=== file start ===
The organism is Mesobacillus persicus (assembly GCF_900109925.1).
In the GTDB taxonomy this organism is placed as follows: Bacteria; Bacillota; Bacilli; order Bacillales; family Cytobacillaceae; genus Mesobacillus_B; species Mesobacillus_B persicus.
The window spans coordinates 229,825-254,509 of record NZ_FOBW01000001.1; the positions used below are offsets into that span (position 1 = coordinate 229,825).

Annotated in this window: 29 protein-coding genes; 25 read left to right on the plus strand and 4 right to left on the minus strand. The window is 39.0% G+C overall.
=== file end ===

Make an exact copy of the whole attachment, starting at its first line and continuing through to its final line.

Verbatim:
The organism is Mesobacillus persicus (assembly GCF_900109925.1).
In the GTDB taxonomy this organism is placed as follows: Bacteria; Bacillota; Bacilli; order Bacillales; family Cytobacillaceae; genus Mesobacillus_B; species Mesobacillus_B persicus.
The window spans coordinates 229,825-254,509 of record NZ_FOBW01000001.1; the positions used below are offsets into that span (position 1 = coordinate 229,825).

Annotated in this window: 29 protein-coding genes; 25 read left to right on the plus strand and 4 right to left on the minus strand. The window is 39.0% G+C overall.